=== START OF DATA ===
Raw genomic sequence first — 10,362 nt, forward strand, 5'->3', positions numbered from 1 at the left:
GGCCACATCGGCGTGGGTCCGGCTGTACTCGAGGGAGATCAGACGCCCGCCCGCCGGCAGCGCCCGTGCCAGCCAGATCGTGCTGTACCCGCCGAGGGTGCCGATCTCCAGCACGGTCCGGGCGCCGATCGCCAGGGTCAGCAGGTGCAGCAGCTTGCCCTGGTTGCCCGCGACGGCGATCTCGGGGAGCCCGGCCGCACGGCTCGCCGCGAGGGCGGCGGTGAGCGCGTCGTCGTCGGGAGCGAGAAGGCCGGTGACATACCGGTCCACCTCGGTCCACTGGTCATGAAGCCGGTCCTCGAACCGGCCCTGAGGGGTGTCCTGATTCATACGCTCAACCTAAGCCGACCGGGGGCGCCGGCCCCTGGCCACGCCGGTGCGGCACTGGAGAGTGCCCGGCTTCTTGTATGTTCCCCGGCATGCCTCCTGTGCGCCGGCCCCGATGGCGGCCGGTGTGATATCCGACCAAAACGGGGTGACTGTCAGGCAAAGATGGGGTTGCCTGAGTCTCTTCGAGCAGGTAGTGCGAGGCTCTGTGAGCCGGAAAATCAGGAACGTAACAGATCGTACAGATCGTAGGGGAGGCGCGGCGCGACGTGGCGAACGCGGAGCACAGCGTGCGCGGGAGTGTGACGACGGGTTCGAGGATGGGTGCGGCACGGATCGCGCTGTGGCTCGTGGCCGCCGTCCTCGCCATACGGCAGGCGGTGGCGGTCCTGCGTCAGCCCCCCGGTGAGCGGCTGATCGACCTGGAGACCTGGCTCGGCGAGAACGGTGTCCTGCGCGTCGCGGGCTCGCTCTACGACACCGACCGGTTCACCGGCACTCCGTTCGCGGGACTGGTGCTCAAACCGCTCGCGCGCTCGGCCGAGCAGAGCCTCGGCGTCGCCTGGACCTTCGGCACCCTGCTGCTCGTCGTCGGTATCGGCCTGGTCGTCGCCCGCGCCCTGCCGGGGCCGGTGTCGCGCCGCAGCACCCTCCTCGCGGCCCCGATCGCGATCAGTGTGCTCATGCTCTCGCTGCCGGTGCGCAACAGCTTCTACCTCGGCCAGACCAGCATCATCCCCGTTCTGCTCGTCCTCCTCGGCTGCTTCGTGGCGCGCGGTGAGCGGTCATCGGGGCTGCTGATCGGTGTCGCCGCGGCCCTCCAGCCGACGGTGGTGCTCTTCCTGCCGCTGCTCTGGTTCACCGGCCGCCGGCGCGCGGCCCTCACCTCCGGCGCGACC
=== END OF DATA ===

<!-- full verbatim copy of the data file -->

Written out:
Raw genomic sequence first — 10,362 nt, forward strand, 5'->3', positions numbered from 1 at the left:
GGCCACATCGGCGTGGGTCCGGCTGTACTCGAGGGAGATCAGACGCCCGCCCGCCGGCAGCGCCCGTGCCAGCCAGATCGTGCTGTACCCGCCGAGGGTGCCGATCTCCAGCACGGTCCGGGCGCCGATCGCCAGGGTCAGCAGGTGCAGCAGCTTGCCCTGGTTGCCCGCGACGGCGATCTCGGGGAGCCCGGCCGCACGGCTCGCCGCGAGGGCGGCGGTGAGCGCGTCGTCGTCGGGAGCGAGAAGGCCGGTGACATACCGGTCCACCTCGGTCCACTGGTCATGAAGCCGGTCCTCGAACCGGCCCTGAGGGGTGTCCTGATTCATACGCTCAACCTAAGCCGACCGGGGGCGCCGGCCCCTGGCCACGCCGGTGCGGCACTGGAGAGTGCCCGGCTTCTTGTATGTTCCCCGGCATGCCTCCTGTGCGCCGGCCCCGATGGCGGCCGGTGTGATATCCGACCAAAACGGGGTGACTGTCAGGCAAAGATGGGGTTGCCTGAGTCTCTTCGAGCAGGTAGTGCGAGGCTCTGTGAGCCGGAAAATCAGGAACGTAACAGATCGTACAGATCGTAGGGGAGGCGCGGCGCGACGTGGCGAACGCGGAGCACAGCGTGCGCGGGAGTGTGACGACGGGTTCGAGGATGGGTGCGGCACGGATCGCGCTGTGGCTCGTGGCCGCCGTCCTCGCCATACGGCAGGCGGTGGCGGTCCTGCGTCAGCCCCCCGGTGAGCGGCTGATCGACCTGGAGACCTGGCTCGGCGAGAACGGTGTCCTGCGCGTCGCGGGCTCGCTCTACGACACCGACCGGTTCACCGGCACTCCGTTCGCGGGACTGGTGCTCAAACCGCTCGCGCGCTCGGCCGAGCAGAGCCTCGGCGTCGCCTGGACCTTCGGCACCCTGCTGCTCGTCGTCGGTATCGGCCTGGTCGTCGCCCGCGCCCTGCCGGGGCCGGTGTCGCGCCGCAGCACCCTCCTCGCGGCCCCGATCGCGATCAGTGTGCTCATGCTCTCGCTGCCGGTGCGCAACAGCTTCTACCTCGGCCAGACCAGCATCATCCCCGTTCTGCTCGTCCTCCTCGGCTGCTTCGTGGCGCGCGGTGAGCGGTCATCGGGGCTGCTGATCGGTGTCGCCGCGGCCCTCCAGCCGACGGTGGTGCTCTTCCTGCCGCTGCTCTGGTTCACCGGCCGCCGGCGCGCGGCCCTCACCTCCGGCGCGACC